Corn Delphacid

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The corn delphacid is a widespread species that is most important in tropical regions on corn and maize. In the U.S., this species is most abundant in the southeast. In the central and mid-Atlantic states, Peregrinus maidis is not often reported, but probably occurs through the northward movement of southern populations during the growing season. This species also may be important on sorghum and a number of grasses have been reported as alternate hosts including itch grass (Rottboellia cochinchinensis (Lour.) W.D. Clayton), goose grass (Eleusine indica (L.) Gaertn.), gama grass (Tripsacum dactyloides (L.) L.), and barnyard grass (Echinochloa crus-galli (L.) P. Beauv.). Peregrinus maidis is known to deposit eggs in non-host species. Peregrinus maidis is a vector of several corn pathogens including Maize mosaic virus (Nucleorhabdovirus), Maize stripe virus (Tenuivirus), “Maize line virus” and Maize Mal de Río Cuarto fijivirus.


This species is very widespread, although it is probably adventive over most of its range. The native range of this species is unclear, but is likely from the Neotropics—Mexico to Argentina and Chile, including the Caribbean. It is most abundant in tropical and warm temperate regions. In the U.S. it is reported throughout the southeast, north to New Jersey and Illinois and west to Texas and also California and Hawaii. This species is also found throughout central and southern Africa (from South Africa north to Senegal and Sudan), Madagascar, Australia, Indonesia, Malaysia, India, Sri Lanka, Philippines, Taiwan, Southern China, Vietnam and many islands.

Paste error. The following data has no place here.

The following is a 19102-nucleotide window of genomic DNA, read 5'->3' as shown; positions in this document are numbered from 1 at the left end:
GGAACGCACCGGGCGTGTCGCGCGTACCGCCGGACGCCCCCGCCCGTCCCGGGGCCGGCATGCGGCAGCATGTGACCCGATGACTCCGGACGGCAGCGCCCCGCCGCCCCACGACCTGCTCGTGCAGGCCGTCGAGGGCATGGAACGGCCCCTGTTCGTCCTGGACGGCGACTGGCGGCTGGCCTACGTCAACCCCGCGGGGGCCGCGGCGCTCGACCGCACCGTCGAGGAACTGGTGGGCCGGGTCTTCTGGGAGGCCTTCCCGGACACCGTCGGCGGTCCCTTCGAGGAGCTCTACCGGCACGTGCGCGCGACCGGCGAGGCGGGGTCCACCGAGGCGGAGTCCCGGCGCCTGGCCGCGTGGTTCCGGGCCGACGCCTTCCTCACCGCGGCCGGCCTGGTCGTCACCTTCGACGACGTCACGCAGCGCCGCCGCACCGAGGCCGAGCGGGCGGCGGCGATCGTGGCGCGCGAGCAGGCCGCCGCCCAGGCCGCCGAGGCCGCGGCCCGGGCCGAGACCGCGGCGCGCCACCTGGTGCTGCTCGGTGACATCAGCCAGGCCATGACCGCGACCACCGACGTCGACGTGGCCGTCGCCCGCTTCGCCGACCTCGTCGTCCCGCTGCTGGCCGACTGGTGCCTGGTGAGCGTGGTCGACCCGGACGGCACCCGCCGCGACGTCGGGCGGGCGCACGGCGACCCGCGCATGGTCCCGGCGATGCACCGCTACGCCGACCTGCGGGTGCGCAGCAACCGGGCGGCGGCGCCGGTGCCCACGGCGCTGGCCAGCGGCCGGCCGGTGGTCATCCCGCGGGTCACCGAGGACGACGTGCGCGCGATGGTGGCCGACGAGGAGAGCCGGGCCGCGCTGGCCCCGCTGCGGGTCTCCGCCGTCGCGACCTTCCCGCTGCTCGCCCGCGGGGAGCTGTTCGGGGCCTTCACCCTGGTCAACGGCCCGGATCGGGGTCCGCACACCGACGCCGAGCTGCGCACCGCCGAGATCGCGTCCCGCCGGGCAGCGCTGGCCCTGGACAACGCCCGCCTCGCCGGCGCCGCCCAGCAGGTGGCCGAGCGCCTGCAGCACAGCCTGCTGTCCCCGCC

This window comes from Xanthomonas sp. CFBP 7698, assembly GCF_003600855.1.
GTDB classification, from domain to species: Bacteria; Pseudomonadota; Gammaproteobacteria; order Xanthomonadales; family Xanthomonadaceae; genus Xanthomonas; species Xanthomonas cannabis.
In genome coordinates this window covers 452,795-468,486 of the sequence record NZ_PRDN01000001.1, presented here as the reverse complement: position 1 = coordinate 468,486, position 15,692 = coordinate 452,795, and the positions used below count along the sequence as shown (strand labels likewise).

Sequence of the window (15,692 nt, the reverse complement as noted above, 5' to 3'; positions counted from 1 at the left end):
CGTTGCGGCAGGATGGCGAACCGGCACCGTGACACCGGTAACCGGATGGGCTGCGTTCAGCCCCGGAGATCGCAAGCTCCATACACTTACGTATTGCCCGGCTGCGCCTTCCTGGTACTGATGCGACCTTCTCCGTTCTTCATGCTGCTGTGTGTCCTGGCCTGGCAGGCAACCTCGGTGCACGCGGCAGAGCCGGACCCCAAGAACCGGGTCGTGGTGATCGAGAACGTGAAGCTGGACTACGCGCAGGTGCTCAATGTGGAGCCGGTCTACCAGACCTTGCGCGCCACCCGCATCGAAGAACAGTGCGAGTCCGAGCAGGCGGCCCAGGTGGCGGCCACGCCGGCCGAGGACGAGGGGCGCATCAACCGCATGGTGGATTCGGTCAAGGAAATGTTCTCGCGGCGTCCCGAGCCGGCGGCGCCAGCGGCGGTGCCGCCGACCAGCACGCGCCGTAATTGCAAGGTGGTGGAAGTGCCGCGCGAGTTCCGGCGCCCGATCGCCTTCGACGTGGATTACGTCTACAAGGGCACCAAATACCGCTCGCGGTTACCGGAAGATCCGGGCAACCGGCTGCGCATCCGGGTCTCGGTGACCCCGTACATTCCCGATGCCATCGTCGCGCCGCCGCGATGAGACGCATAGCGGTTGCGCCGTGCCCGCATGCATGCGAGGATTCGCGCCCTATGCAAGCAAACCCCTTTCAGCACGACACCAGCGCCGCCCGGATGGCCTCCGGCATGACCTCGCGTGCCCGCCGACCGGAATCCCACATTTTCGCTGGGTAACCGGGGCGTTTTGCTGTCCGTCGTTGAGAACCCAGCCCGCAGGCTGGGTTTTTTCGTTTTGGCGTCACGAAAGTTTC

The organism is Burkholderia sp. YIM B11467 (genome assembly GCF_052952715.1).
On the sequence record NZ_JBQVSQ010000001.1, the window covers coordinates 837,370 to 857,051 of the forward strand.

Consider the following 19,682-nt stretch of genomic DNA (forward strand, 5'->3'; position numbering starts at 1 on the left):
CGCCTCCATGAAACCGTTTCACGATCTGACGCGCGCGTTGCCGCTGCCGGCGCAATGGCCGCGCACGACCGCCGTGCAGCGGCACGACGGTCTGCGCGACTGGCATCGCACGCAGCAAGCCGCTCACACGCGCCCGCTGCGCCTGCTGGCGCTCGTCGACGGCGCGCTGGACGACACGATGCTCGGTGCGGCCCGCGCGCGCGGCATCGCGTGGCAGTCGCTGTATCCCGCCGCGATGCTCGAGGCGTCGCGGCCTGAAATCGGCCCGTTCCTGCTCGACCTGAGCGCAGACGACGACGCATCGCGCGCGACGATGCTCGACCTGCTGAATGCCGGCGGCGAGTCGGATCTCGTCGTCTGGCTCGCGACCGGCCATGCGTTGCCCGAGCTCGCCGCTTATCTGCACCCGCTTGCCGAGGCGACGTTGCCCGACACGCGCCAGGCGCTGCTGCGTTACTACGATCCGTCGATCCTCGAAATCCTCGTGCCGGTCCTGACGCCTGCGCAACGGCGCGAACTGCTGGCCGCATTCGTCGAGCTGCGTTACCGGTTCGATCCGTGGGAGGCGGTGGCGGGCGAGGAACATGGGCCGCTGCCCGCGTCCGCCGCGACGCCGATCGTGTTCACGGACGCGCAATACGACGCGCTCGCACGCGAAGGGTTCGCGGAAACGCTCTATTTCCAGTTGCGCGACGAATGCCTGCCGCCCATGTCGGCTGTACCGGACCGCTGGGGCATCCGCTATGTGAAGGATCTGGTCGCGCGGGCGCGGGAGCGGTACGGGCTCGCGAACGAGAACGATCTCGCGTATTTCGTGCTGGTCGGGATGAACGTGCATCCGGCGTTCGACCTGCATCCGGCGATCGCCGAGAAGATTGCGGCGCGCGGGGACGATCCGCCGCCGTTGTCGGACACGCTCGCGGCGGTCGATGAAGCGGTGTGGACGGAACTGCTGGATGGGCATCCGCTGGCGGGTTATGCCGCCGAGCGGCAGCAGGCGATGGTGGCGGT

Like all delphacid planthoppers, this species has a large spur at the tip of the hind tibiae. Among delphacids, Peregrinus maidis is easy to recognize. It may occur as both longwinged (macropterous) and short-winged (brachypterous) forms. It is a relatively large species (long winged specimens exceeding 3 mm), with wings slightly patterned near the tip. The color is mostly brown, but contrastingly paler on the top of the head and thorax. In frontal view, the frons tends to be distinctly bicolored (pale toward the top of the head, darker below). The ridge (carina) on the midline of the face is conspicuous and distinctly forked on the face between the eyes.

Frontal view of corn delphacid.
Frontal view of corn delphacid.
Short-winged adult female corn delphacid, side view.
Short-winged corn delphacid adults feeding on corn seedling.
Short-winged adult female corn delphacid, top view.
The spur on the hind leg of the corn delphacid.
The spur on the hind leg of the corn delphacid.
Long -winged adult male corn delphacid, top view.
Long -winged adult male corn delphacid, side view.